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Running the Show
Posted By webcomm On November 6, 2009 @ 3:05 pm In Corporate Spotlight,Fall 2009 | Comments Disabled
Not long after starting in the media business in 2002, Patrick Ilabaca found out just how creative he was expected to be. As a new Marketing and Communications Manager at Fox Sports International (FSI)—a Los Angeles-based sports programming company owned by Rupert Murdoch’s News Corporation—he was caught off guard when his boss walked in one day and placed a blank piece of paper on his desk.
When Ilabaca asked what it was, his boss replied, “That’s going to be an awards show.” FSI was looking to create a pan-regional, Spanish-language program in the same vein as the ESPYs, the annual sports awards event broadcast by ESPN. Ilabaca was charged with the task.
Given the circumstances, it would be forgivable if Ilabaca had thrown in the towel before even getting started. He had no media experience, after all, and there were no guidelines to follow. When Ilabaca asked his boss a series of follow-up questions, he got the same response each time: “That’s your job to figure out.” He literally was starting from square one.
Ilabaca, however, was not that easily deterred. Drawing upon the skills he had learned at Owen, he researched the market and assembled a detailed business plan and PowerPoint presentation—the “whole nine yards” as he puts it. If anything, he probably overdid it. “After the presentation they told me, ‘Next time just make it a nice memo,’” he laughs. The business plan and presentation had their intended effect, though. FSI gave his idea the greenlight, and the show soon became a reality.
When Ilabaca came on board at FSI, the company had just merged with private equity firm HM Capital Partners to form Fox Pan American Sports (FPAS)—the leading Spanish language sports pay-TV business serving North, South and Central America. Premios Fox Sports, as the awards show is called, has since become an integral part of FPAS’s programming.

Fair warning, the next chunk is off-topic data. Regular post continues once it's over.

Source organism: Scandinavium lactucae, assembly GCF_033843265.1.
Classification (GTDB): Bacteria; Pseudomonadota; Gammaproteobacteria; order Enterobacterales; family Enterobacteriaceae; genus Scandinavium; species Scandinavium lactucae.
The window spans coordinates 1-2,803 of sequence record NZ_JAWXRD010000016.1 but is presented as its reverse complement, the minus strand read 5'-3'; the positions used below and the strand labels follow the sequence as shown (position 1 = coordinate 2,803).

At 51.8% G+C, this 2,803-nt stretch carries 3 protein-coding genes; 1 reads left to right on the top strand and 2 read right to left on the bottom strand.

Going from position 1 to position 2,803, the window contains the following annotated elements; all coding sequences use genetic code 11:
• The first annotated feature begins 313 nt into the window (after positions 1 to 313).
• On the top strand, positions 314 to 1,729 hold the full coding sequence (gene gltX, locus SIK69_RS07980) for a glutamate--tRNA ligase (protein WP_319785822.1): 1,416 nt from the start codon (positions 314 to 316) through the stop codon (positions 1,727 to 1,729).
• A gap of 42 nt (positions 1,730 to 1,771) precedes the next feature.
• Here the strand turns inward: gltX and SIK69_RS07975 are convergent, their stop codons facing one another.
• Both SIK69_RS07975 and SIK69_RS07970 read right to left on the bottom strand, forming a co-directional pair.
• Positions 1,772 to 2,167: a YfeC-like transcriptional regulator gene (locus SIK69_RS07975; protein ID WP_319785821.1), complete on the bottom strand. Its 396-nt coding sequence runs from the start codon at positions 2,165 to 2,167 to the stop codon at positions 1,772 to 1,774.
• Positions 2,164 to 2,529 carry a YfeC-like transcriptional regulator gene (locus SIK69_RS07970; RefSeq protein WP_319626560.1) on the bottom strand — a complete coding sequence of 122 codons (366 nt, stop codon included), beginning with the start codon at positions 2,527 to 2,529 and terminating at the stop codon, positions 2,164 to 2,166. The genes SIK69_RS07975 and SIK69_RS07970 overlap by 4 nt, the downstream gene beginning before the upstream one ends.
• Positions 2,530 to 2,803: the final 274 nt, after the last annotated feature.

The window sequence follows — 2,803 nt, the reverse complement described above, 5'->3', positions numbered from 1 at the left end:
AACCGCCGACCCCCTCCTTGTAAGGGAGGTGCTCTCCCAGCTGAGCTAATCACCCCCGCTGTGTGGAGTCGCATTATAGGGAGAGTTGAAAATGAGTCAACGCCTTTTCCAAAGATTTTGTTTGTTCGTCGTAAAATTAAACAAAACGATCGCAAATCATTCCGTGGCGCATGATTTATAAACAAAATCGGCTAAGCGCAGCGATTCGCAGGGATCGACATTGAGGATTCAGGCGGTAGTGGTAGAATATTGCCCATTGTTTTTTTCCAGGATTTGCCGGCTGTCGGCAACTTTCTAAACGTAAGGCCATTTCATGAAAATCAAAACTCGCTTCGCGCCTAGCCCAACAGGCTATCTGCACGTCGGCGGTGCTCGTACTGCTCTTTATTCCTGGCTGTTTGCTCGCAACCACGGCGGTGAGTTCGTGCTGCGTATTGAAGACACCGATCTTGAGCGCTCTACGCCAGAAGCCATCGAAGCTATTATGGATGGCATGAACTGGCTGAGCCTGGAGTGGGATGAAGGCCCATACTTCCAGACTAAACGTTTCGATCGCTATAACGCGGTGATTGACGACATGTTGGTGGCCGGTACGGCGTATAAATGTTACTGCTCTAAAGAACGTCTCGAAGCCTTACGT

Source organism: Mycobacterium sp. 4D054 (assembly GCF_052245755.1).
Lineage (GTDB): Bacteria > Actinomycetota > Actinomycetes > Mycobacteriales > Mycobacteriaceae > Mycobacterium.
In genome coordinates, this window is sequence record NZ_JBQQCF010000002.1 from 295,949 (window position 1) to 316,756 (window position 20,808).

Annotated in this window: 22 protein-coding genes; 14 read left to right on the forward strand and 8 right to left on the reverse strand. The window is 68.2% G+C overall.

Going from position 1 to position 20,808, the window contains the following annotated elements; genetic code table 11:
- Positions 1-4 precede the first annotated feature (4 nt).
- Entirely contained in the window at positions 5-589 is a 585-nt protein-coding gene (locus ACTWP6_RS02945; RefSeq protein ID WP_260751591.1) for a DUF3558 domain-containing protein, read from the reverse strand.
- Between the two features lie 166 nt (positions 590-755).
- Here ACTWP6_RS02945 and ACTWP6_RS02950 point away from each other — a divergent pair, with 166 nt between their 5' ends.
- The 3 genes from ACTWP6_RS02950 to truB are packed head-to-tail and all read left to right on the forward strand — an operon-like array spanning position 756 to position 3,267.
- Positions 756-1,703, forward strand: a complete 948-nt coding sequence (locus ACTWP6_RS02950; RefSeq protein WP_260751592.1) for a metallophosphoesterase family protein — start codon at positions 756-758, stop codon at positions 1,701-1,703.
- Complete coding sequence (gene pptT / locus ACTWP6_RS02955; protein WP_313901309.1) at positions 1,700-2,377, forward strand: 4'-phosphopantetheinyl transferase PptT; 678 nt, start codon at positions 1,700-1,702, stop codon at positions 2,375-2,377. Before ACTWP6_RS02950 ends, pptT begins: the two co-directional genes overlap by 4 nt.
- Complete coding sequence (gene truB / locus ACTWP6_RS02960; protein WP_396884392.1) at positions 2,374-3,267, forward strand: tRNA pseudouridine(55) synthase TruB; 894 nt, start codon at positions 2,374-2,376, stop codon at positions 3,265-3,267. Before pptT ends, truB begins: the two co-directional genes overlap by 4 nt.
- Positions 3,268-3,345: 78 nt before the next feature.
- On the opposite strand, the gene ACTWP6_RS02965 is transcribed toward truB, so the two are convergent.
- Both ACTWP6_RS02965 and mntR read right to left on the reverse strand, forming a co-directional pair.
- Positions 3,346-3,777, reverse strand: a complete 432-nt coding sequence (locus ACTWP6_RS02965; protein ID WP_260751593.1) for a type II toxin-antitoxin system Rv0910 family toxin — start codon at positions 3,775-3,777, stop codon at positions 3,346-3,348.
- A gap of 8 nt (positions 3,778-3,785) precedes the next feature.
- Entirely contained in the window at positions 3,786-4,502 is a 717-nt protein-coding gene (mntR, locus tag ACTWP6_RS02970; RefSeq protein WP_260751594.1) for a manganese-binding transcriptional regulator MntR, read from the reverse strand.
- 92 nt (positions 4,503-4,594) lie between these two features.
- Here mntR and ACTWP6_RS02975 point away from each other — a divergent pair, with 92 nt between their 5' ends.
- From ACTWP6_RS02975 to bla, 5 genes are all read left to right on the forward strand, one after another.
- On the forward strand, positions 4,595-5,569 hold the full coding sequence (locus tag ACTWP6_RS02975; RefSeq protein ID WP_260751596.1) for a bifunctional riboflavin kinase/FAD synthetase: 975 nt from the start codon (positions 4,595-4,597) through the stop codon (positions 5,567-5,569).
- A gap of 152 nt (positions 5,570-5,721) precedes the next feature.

Now in its seventh year, the show is watched by millions of viewers throughout the Western Hemisphere, and Ilabaca, the Vice President of Event Marketing & Business Development for FPAS, continues to play a role in its success, serving as the Executive Director.
If ever there were an industry made for Ilabaca, it is the one he is in now. The son of Chilean immigrants, he has had an interest in international business—particularly within the Spanish-speaking world—ever since graduating from Vanderbilt with a bachelor’s degree in economics and Spanish in 1997. He also is an avid fan of tennis, soccer, golf and baseball—sports that are the bedrock of FPAS’s three television channels.
Yet if someone had told Ilabaca in early 2002 that he would soon work for an international sports media company, he probably would not have believed it. At the time he was paying the rent by cleaning out a storage facility on UCLA’s campus in Los Angeles—about as far removed from his dream job as he could get.
How Ilabaca went from earning an MBA to earning barely more than minimum wage is a story in itself. Much of it can be explained as simple bad luck. When he graduated from Owen with a concentration in marketing and e-commerce in 2001, he faced a tough job market. The dot-com bubble had just burst, and Internet startups were disappearing fast. Then came 9/11. Ilabaca happened to be just outside of New York City interviewing for a job when the Twin Towers were attacked. The interview was cut short, and Ilabaca was left stranded in Bridgewater, N.J. “I had no idea what I was going to do at that point. Nothing was panning out,” he says.
Ilabaca’s luck, however, soon took a turn for the better. After moving to Los Angeles, where his sister was living, he got lost on UCLA’s campus and stumbled upon the office of the Southern California Tennis Association (SCTA). Ilabaca introduced himself to the Executive Director and explained that he was looking for employment. The Executive Director, in turn, told him about the tennis stadium storage facility and offered him minimum wage plus a dollar to organize it.
“My ego definitely came into play. I said to myself, ‘What am I doing here? I went to Vanderbilt, I have an MBA, and I’m fluent in Spanish,’” he says. “But I took the job and literally rolled up my sleeves and cleaned it.”